… I love the long surveys. The ones where we wander through a changing forest habitat, like Luna Ridge, where we see monkeys, a few birds, and my favourites, the reptiles and lizards. Yesterday we saw two different species of snakes there. A coral snake mimic species and a tiger rat snake. I can keep walking as long as the animals keep appearing, so yeah this is definitely my favourite survey!

Talking of my favourite survey… I loooove the night surveys! Walking along the path armed with just a head torch and a camera, we get to see all the creepy crawlies who hide during the day. You probably find this hard to imagine, but the invertebrates here come in all shapes and sizes. We see leaf-shaped katydids, click beetles who have two light spots on the back, that glow in the dark, snakes, tree frogs, and spider that are red, yellow, white, black and green.

…You know what else is green? The green sea turtle. Some nights we just go for a walk along the beach, looking for turtle tracks and nests and looking at nest predation. I haven’t seen a turtle yet (fingers crossed) but I love burying my feet in the sand while I admire the sound of the waves and the view of the moon. That has to be my favourite survey!

If I had to pick any other favourite surveys, it would have to be the river surveys of either birds or otter tracks. The river is so cool and beautiful, and it’s so much fun when you find different tracks, both trying to identify them and also seeing where they were going. I also love seeing the scarlet macaws flying high above the river.

All silliness put aside, I was really positively surprised by the variety of surveys here and all the animals we get to see. I expected that, being in the rainforest, we would be doing forest trails for all surveys, and that the animals would be hiding. Nevertheless, I never get bored of the view here and I keep seeing new amazing animals.

By Berglind Karlsdóttir

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7 Things You'll Learn In Your First Week In The Jungle 

1.    5am becomes a normal time to wake up. We’re early birds here on camp, and the surveys often kick off before the sun rises. The positives: watching the sun rise over the sea, spotting fresh turtle tracks on the beach, catching the four monkey species breakfasting in the treetops. (Besides, even if you’re not on a survey, the Howlers will wake you up around sunrise).

2.    Hammocks will become your closest friend. After a trial week, even the comfort of a four-poster king-size bed won’t compete with your very own polyester cocoon.

3.    You will be perpetually moist. It’s pretty hot and humid here in the jungle; you’ll be sweating a lot, it will be raining a lot. The result is damp clothing at all times of the day (and night), and you’ll be hard-pressed to stave off the mould without a liberal application of our patented lemony-salty anti-mould solution. Bring a lot of talcum powder!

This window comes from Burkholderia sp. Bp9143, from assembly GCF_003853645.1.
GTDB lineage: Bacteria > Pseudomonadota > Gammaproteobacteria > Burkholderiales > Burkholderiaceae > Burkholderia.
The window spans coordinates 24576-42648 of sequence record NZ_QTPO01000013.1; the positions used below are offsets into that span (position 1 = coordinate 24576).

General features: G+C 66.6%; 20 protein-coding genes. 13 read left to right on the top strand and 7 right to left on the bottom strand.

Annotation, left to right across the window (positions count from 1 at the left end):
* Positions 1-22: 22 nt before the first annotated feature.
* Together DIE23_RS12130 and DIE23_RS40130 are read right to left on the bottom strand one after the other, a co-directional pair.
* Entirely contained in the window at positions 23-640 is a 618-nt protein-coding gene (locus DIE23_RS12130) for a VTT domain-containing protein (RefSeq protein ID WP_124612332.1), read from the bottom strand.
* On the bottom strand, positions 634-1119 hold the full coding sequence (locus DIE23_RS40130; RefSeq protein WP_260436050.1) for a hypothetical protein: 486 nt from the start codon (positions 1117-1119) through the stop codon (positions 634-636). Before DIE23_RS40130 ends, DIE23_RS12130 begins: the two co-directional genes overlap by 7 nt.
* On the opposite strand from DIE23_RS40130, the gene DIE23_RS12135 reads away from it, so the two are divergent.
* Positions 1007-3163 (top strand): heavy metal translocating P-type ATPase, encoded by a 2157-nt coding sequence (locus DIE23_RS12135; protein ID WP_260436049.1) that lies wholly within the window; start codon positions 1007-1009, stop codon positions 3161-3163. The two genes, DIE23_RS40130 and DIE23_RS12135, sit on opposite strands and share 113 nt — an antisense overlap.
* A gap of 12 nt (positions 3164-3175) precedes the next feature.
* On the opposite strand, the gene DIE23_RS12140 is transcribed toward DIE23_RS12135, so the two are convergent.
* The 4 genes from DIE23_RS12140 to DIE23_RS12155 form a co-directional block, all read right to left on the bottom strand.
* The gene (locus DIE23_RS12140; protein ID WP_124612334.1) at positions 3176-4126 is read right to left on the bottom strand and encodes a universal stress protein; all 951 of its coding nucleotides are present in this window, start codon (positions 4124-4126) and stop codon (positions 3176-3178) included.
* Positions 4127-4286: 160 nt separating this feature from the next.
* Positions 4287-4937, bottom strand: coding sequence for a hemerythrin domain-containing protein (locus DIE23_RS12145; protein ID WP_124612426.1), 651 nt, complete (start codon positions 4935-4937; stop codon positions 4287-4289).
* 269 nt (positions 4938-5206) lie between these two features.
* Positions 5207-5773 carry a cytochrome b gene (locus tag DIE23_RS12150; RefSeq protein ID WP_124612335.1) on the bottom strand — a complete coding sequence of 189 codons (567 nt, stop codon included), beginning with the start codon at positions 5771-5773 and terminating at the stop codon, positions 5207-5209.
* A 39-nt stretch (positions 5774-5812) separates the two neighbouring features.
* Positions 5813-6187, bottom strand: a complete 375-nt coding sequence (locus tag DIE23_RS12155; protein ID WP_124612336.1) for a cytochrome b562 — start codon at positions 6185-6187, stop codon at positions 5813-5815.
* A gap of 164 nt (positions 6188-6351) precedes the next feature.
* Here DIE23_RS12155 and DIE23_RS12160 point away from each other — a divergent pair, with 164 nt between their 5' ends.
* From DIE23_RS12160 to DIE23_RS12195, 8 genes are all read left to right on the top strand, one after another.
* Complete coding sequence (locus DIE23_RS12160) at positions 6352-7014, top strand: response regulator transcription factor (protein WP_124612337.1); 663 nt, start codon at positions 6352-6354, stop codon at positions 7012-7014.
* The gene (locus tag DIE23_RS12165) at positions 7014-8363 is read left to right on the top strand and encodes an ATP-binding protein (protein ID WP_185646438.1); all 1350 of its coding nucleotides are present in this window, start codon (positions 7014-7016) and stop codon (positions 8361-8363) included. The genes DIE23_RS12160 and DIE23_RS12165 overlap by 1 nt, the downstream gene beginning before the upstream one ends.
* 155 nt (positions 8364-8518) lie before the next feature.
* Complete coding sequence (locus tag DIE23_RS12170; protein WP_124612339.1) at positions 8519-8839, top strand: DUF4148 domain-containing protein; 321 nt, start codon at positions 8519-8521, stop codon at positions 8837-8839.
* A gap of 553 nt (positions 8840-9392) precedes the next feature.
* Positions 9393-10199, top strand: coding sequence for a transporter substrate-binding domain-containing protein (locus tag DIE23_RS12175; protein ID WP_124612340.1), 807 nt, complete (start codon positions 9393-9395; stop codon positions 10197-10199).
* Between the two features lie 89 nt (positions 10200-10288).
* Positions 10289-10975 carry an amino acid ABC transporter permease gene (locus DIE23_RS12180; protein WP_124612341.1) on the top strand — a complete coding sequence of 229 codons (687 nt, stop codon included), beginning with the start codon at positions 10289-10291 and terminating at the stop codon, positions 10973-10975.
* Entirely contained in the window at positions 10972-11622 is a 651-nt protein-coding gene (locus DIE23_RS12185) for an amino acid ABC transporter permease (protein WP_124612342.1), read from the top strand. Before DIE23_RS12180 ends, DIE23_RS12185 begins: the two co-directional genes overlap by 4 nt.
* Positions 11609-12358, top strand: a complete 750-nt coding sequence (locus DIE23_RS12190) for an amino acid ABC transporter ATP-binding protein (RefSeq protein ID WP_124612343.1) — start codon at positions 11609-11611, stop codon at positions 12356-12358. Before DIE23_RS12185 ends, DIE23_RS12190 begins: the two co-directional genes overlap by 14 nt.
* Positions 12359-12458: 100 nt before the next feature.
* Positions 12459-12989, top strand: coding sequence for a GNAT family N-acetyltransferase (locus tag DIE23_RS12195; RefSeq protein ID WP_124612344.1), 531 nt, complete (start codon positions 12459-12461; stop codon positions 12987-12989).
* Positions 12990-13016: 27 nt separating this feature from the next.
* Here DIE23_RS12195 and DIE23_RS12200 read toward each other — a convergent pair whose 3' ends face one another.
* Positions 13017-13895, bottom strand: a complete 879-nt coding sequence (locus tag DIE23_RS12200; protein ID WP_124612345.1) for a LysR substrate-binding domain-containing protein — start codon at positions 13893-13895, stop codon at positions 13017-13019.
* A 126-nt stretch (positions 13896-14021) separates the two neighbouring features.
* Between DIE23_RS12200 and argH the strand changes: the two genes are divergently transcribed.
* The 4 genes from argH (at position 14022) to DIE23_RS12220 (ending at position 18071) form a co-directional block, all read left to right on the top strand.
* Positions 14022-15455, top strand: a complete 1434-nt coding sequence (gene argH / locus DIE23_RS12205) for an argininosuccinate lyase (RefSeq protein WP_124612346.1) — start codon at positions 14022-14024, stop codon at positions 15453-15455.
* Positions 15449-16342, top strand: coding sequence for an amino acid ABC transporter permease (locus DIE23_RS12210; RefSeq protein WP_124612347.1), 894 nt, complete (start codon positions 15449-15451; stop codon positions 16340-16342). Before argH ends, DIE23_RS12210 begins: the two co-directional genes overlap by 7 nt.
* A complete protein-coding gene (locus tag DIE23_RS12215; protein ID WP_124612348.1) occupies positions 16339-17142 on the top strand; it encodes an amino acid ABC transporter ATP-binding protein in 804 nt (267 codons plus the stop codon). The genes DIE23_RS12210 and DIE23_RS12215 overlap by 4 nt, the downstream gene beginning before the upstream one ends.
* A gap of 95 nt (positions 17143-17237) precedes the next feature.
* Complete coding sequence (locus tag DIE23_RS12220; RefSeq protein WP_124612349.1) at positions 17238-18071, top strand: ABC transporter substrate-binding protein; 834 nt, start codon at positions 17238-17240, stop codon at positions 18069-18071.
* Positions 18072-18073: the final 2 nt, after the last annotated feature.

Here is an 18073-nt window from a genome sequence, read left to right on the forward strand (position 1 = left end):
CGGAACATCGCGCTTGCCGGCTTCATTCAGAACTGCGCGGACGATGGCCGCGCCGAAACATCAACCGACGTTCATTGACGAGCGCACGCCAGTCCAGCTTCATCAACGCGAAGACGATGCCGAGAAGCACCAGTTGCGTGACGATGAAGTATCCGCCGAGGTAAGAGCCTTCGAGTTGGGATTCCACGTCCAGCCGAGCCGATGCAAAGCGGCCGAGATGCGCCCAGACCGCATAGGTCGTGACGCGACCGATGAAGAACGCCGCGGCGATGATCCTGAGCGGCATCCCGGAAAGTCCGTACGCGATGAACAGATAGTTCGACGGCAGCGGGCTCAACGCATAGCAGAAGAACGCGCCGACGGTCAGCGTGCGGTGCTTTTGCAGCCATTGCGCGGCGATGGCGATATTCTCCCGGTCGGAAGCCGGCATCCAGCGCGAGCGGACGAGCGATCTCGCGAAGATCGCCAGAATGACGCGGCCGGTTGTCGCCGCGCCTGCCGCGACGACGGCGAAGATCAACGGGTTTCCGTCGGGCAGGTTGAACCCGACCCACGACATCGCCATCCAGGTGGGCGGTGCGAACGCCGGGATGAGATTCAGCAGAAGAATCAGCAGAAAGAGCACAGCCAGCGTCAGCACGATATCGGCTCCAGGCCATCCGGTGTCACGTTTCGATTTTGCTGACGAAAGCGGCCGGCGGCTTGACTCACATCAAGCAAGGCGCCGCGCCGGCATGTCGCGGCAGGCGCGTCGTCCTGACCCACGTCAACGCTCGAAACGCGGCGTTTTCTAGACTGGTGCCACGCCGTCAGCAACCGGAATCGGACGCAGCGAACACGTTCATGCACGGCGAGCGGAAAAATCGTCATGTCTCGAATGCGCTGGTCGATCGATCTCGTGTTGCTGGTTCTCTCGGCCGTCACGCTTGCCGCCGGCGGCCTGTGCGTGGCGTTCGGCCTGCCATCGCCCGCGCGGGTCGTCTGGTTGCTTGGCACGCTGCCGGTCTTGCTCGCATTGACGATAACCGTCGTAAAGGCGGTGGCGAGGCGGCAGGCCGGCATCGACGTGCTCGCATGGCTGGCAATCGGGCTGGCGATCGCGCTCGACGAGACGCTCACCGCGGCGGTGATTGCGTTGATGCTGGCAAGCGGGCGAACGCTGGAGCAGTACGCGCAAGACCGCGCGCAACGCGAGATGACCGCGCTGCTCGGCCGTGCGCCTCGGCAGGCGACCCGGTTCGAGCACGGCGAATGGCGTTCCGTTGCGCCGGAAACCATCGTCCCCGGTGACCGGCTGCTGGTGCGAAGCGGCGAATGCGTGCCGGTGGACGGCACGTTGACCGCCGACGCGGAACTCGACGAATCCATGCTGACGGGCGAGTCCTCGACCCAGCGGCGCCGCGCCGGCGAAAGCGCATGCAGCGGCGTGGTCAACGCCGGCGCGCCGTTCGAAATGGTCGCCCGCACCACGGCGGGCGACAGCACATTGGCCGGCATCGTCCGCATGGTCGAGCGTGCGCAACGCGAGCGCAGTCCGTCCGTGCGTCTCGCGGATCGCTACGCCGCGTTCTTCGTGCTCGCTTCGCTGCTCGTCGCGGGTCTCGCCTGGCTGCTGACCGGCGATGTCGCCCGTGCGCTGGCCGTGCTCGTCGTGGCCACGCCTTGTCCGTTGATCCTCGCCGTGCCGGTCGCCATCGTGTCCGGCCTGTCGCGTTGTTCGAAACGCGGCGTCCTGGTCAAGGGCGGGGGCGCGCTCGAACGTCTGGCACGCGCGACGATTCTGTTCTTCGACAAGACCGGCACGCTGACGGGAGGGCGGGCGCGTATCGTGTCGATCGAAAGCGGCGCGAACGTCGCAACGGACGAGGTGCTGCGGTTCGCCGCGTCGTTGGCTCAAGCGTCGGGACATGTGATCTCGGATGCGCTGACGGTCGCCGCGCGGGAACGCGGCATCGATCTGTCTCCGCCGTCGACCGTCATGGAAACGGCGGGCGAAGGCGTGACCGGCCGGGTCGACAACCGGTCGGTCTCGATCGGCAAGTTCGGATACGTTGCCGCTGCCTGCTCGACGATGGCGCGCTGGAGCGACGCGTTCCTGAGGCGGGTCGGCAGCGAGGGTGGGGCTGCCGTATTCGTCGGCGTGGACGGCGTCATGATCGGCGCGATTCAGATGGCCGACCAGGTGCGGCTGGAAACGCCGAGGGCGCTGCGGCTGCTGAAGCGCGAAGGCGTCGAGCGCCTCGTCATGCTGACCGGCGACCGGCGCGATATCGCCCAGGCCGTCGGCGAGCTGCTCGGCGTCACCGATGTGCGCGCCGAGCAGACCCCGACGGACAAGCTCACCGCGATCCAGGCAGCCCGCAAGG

4.    You’ll get irrationally excited over seeing a lump of poo. From an animal though, not a human. We do scat searches along the Río Piro for Otters and Big Cats, measuring their abundance and determining behavioural patterns. If this isn’t your thing, we are often lucky enough to spot tracks from cats, peccaries and raccoons on these walks, along with a wealth of birdlife!

5.    Walking everywhere in wellies will become second nature. Not only do wellies protect your feet from snakes and scorpions, they can also be surprising comfortable if you bring along long socks. Plus, once you’ve seen the sunset from Cerra Osa or Laguna Silvestre, all the blisters will be worth it.

6.    You won’t mind being a vegetarian (or you’ll love the fact you are one even more). We have no electricity on camp. And no electricity means no fridge, which means no meat. I was happily surprised, however, by the incredible quality of food on camp. When it’s your turn to cook, creative qualities and imaginations are awakened, and some amazing dishes are the result. In the last week alone we’ve had curry with homemade naans, fried bean and soy burgers, and the Costa Rican classic, Gallo Pinto.

7.    Camp isn’t just for people. We share our lives here with all the wildlife of the Osa Peninsula. Our breakfasts are shared with Howler Monkeys and Capuchins, our dinners with Anteaters and Pacas. Other than these guys, we’ve seen Coatis, Agoutis, Toucans, Turtles, hundreds of kinds of frogs, birds, insects, and, very occasionally, even big cats such as Ocelots and Puma.

By George Shankar - Field Communications Officer